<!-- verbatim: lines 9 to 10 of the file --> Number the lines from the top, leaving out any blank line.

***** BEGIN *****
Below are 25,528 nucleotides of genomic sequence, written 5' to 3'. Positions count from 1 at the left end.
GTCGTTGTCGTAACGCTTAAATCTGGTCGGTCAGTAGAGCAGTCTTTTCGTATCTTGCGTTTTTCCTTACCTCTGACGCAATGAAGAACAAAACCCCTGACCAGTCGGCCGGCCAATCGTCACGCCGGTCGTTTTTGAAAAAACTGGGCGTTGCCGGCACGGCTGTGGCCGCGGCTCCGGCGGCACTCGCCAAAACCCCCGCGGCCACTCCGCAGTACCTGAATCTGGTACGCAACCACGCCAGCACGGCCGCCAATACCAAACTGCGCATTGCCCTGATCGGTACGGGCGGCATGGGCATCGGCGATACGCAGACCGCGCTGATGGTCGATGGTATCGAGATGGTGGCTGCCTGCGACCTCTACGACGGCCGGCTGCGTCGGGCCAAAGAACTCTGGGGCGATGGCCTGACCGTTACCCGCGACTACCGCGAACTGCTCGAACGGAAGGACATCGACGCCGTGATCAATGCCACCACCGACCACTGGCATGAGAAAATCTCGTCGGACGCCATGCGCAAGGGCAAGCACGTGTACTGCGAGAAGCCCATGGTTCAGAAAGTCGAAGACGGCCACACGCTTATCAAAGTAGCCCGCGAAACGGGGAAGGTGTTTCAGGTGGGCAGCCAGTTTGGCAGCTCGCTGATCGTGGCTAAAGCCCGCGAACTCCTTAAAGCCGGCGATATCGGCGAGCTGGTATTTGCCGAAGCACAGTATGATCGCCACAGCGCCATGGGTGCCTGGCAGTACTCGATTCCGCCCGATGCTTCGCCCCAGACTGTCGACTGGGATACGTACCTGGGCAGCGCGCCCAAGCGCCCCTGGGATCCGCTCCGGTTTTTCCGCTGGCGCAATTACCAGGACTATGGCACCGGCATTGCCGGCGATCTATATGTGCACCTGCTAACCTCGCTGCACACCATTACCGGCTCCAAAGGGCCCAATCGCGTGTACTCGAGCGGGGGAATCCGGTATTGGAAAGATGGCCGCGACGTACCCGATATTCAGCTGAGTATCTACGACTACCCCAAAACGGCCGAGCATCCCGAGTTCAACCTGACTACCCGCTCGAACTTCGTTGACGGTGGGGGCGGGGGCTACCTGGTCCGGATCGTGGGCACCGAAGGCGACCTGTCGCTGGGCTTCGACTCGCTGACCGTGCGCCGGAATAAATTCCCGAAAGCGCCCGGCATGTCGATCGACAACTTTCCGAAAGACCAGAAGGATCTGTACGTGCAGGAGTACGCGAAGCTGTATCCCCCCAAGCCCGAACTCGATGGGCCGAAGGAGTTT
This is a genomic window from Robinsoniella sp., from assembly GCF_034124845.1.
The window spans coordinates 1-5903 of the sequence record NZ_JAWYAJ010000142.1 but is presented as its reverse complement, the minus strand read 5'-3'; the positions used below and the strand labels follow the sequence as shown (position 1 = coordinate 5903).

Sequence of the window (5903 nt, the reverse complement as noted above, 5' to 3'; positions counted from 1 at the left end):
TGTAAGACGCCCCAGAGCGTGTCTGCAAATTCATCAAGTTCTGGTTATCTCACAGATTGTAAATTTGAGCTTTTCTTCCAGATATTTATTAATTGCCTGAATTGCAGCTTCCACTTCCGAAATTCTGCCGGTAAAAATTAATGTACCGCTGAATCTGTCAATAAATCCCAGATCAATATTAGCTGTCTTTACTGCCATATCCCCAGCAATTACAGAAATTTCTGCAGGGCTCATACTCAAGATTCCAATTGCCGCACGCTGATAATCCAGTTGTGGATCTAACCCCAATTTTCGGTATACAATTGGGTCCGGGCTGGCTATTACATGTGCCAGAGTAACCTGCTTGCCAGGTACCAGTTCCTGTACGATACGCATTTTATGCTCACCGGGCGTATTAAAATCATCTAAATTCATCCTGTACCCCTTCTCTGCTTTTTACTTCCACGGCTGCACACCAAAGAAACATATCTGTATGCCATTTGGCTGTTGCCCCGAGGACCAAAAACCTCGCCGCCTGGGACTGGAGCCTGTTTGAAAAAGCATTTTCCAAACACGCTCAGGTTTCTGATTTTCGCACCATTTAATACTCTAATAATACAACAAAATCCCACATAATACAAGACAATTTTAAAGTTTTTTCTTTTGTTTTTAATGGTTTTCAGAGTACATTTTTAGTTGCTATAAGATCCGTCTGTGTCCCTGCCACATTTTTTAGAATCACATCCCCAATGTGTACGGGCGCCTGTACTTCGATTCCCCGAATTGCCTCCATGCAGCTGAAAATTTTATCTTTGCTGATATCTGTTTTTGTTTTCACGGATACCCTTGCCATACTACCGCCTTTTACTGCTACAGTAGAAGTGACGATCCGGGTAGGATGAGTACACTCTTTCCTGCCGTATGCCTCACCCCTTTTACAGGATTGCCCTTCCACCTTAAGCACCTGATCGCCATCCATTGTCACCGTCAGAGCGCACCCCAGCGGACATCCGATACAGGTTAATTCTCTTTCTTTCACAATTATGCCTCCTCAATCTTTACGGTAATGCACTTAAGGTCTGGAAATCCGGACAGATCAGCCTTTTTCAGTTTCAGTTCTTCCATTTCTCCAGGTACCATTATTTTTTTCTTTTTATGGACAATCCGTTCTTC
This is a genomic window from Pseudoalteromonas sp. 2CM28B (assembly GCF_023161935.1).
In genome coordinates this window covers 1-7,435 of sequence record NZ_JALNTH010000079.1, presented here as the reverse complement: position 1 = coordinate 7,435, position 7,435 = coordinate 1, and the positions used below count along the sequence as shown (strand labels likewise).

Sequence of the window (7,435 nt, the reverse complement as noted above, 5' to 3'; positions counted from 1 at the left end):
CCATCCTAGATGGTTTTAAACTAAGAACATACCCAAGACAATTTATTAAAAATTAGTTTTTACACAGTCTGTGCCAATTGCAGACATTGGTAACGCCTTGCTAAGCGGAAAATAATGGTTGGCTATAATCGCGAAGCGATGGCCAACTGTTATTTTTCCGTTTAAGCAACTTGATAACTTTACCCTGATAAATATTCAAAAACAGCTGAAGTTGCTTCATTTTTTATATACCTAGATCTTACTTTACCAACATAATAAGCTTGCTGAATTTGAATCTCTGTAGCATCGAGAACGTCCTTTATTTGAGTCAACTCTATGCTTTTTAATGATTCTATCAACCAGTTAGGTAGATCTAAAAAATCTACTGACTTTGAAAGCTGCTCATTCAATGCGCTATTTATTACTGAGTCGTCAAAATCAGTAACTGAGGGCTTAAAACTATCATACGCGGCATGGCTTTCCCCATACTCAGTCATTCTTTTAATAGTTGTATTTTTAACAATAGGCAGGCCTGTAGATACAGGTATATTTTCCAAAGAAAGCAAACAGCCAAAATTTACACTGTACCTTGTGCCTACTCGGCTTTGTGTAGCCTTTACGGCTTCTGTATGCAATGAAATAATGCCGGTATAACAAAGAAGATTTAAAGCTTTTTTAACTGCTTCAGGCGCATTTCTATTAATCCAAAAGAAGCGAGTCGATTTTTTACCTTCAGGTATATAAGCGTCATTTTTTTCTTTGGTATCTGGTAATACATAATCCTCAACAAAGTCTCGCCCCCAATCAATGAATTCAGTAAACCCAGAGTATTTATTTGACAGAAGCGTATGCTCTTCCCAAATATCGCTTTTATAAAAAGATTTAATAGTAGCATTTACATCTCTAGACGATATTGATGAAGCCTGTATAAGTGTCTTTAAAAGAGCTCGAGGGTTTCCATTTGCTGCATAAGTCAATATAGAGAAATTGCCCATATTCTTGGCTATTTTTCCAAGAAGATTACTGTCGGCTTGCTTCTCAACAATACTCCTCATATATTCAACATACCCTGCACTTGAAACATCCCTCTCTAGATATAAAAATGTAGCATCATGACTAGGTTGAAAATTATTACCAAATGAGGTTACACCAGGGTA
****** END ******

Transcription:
Sequence of the window (7,435 nt, the reverse complement as noted above, 5' to 3'; positions counted from 1 at the left end):
CCATCCTAGATGGTTTTAAACTAAGAACATACCCAAGACAATTTATTAAAAATTAGTTTTTACACAGTCTGTGCCAATTGCAGACATTGGTAACGCCTTGCTAAGCGGAAAATAATGGTTGGCTATAATCGCGAAGCGATGGCCAACTGTTATTTTTCCGTTTAAGCAACTTGATAACTTTACCCTGATAAATATTCAAAAACAGCTGAAGTTGCTTCATTTTTTATATACCTAGATCTTACTTTACCAACATAATAAGCTTGCTGAATTTGAATCTCTGTAGCATCGAGAACGTCCTTTATTTGAGTCAACTCTATGCTTTTTAATGATTCTATCAACCAGTTAGGTAGATCTAAAAAATCTACTGACTTTGAAAGCTGCTCATTCAATGCGCTATTTATTACTGAGTCGTCAAAATCAGTAACTGAGGGCTTAAAACTATCATACGCGGCATGGCTTTCCCCATACTCAGTCATTCTTTTAATAGTTGTATTTTTAACAATAGGCAGGCCTGTAGATACAGGTATATTTTCCAAAGAAAGCAAACAGCCAAAATTTACACTGTACCTTGTGCCTACTCGGCTTTGTGTAGCCTTTACGGCTTCTGTATGCAATGAAATAATGCCGGTATAACAAAGAAGATTTAAAGCTTTTTTAACTGCTTCAGGCGCATTTCTATTAATCCAAAAGAAGCGAGTCGATTTTTTACCTTCAGGTATATAAGCGTCATTTTTTTCTTTGGTATCTGGTAATACATAATCCTCAACAAAGTCTCGCCCCCAATCAATGAATTCAGTAAACCCAGAGTATTTATTTGACAGAAGCGTATGCTCTTCCCAAATATCGCTTTTATAAAAAGATTTAATAGTAGCATTTACATCTCTAGACGATATTGATGAAGCCTGTATAAGTGTCTTTAAAAGAGCTCGAGGGTTTCCATTTGCTGCATAAGTCAATATAGAGAAATTGCCCATATTCTTGGCTATTTTTCCAAGAAGATTACTGTCGGCTTGCTTCTCAACAATACTCCTCATATATTCAACATACCCTGCACTTGAAACATCCCTCTCTAGATATAAAAATGTAGCATCATGACTAGGTTGAAAATTATTACCAAATGAGGTTACACCAGGGTA